Pruning Tips for Healthier Trees

 

By Kim Toscano

 

Many gardeners are intimidated by tree pruning, as trees represent a significant investment in the landscape. But proper pruning is an important part of maintaining tree health. There’s no need to fret – pruning trees is not complicated. These simple pruning tips will ensure your pruning efforts provide the maximum benefit to your trees.

 

Safety First

Before you begin any tree trimming, it is important to assess the safety of the project. Survey the area surrounding the tree to identify potential hazards. Are there nearby power lines? Is there a dead limb hanging in the tree that can fall as you work? Call a professional if there is any question about potential safety. 

 

The next step to consider is personal safety. Large tree limbs can weight hundreds of pounds and cause significant injury. Proper protective gear is a must when pruning trees. Wear a hard hat any time limbs or branches are removed. Eye protection keeps saw dust out of the eyes and keeps vision clear throughout the task. Hard toed boots will protect toes from falling limbs. If a chainsaw will be utilized, ear protection and chaps are recommended. Finally, if you are using a chainsaw, always work from the ground, not a ladder, and do not work directly overhead. WORX 20V Power Share Cordless Pole Saws give you the reach you need to work safely when pruning trees.

 

When To Prune Trees

Pruning trees at the proper time can help you avoid certain disease and health problems. The late dormant season is the best time to prune most deciduous trees. Late winter pruning minimizes the time wounds are exposed before the sealing process begins. It is also easier to make pruning decisions without leaves obscuring plant branch structure.

 

Of course, there are always exceptions to the rule. Some trees, including maples, walnut, and birches, have free-flowing sap that runs or “bleeds” after late winter or early spring pruning. This sap flow is not harmful to the tree but can be avoided by pruning these trees after their leaves are fully expanded in late spring or early summer. When pruning during the growing season, never remove more than 1/4 of the live foliage at one time.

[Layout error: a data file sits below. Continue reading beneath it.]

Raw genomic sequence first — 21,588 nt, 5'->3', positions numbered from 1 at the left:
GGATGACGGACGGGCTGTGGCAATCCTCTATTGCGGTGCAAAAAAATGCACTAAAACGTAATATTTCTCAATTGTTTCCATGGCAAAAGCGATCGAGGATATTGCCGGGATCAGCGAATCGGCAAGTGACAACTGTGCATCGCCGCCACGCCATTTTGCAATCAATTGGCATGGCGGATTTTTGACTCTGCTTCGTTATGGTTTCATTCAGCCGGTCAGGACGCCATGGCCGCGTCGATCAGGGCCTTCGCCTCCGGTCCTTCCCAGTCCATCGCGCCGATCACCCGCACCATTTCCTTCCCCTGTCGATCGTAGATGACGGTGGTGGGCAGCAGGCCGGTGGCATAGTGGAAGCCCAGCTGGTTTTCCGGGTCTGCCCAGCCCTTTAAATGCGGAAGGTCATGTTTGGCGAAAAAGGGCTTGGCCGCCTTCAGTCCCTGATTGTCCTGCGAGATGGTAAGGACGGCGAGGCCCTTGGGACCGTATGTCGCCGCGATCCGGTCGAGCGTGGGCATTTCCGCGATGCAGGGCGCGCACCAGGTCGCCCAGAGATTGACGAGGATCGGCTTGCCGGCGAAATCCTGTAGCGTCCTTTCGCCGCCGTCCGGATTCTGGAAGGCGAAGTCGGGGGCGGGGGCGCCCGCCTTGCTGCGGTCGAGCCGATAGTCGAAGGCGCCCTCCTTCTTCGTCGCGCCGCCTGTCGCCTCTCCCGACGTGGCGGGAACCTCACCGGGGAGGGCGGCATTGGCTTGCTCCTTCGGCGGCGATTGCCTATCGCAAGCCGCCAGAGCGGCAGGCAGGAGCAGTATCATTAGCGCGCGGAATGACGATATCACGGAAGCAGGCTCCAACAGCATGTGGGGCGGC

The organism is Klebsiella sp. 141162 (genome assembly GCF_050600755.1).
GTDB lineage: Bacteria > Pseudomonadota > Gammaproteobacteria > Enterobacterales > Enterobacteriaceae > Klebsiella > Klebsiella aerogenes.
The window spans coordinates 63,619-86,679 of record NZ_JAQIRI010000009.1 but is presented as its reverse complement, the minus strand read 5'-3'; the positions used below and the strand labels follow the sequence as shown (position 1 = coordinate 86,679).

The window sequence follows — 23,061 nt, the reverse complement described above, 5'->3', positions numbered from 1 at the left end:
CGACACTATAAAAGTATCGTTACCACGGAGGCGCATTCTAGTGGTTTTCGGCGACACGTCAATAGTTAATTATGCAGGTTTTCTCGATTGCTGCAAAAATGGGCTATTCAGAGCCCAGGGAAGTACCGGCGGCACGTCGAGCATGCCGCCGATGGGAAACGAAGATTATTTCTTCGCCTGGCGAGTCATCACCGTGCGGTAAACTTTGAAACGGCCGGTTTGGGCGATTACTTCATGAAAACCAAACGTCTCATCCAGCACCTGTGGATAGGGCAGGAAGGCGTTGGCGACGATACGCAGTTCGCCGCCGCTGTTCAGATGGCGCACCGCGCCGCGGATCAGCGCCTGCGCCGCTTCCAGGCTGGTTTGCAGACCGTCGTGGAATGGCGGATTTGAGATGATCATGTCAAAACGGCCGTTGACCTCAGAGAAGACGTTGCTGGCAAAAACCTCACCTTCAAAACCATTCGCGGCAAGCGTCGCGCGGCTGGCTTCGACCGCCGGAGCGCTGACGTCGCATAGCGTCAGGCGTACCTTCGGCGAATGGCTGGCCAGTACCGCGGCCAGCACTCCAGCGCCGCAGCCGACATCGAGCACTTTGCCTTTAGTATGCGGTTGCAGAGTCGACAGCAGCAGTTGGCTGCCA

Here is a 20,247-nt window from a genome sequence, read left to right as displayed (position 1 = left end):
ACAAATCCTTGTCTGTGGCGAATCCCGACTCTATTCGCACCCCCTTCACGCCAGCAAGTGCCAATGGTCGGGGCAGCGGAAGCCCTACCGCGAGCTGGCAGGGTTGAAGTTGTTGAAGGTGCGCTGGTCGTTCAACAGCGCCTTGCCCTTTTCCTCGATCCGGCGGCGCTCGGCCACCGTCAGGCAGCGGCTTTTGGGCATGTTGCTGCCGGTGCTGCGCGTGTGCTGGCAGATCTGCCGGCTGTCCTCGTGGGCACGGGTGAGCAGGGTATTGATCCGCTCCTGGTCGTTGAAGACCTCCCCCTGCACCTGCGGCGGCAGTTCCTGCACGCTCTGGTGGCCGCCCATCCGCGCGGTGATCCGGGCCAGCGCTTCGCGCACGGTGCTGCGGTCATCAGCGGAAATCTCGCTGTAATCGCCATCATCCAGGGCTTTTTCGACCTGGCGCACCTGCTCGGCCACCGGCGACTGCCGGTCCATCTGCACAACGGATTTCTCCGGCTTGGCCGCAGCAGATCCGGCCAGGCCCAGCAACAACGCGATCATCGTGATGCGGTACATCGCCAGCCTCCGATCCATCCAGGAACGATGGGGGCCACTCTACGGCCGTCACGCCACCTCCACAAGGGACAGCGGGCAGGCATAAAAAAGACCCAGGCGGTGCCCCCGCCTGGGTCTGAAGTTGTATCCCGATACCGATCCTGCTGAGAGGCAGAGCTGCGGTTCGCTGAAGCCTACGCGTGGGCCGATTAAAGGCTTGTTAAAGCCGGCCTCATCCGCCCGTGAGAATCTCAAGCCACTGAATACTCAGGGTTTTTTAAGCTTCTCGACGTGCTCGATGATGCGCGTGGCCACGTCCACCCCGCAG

Make Proper Pruning Cuts

The biggest mistake people make when pruning trees is cutting limbs too close to the trunk. Never cut flush to the trunk. Look at a growing tree branch. Notice the raised or thickened area at the base of the branch. This is the branch collar, where trees produce the cells necessary to seal wounds. A correct pruning cut removes the branch just outside of the collar.

 

The tree collar is not obvious in all trees. If you cannot see the collar, make pruning cuts perpendicular to the direction of the branch (rather than parallel to the trunk). This will keep the pruning wound as small as possible.

 

Pruning Large Limbs

Another common pruning problem occurs when a heavy branch tears the bark back along the trunk as it falls. This problem is easily avoided by using the three-cut pruning method every time you cut a heavy limb. As the term suggests, this involves removing large limbs using three pruning cuts:

  • Cut 1: The first cut is made on the underside of the limb about 12-inches away from the trunk. Cut an inch or two into the limb.
  • Cut 2: Make the second cut several inches further out on the limb, cutting all the way through the limb to remove the bulk of the weight. 
  • Cut 3: The final cut removes the remaining stub. Cut just outside the branch collar as described above. 

 

Use these tree pruning techniques every time you prune to protect yourself and your trees. Focus your efforts on damaged, diseased, and dead limbs to keep trees looking and growing their best.